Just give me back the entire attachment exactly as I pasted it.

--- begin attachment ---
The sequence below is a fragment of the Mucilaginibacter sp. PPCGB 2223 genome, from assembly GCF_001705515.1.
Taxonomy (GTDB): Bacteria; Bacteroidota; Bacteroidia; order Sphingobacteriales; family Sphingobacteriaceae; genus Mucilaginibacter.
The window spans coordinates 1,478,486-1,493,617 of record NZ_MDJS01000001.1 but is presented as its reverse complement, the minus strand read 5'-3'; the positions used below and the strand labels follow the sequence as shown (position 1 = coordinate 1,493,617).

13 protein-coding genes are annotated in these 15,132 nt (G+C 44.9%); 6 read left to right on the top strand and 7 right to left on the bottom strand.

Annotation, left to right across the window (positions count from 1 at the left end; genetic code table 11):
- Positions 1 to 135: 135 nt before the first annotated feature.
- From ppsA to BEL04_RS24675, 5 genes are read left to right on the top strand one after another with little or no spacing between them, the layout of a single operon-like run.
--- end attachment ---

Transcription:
The sequence below is a fragment of the Mucilaginibacter sp. PPCGB 2223 genome, from assembly GCF_001705515.1.
Taxonomy (GTDB): Bacteria; Bacteroidota; Bacteroidia; order Sphingobacteriales; family Sphingobacteriaceae; genus Mucilaginibacter.
The window spans coordinates 1,478,486-1,493,617 of record NZ_MDJS01000001.1 but is presented as its reverse complement, the minus strand read 5'-3'; the positions used below and the strand labels follow the sequence as shown (position 1 = coordinate 1,493,617).

13 protein-coding genes are annotated in these 15,132 nt (G+C 44.9%); 6 read left to right on the top strand and 7 right to left on the bottom strand.

Annotation, left to right across the window (positions count from 1 at the left end; genetic code table 11):
- Positions 1 to 135: 135 nt before the first annotated feature.
- From ppsA to BEL04_RS24675, 5 genes are read left to right on the top strand one after another with little or no spacing between them, the layout of a single operon-like run.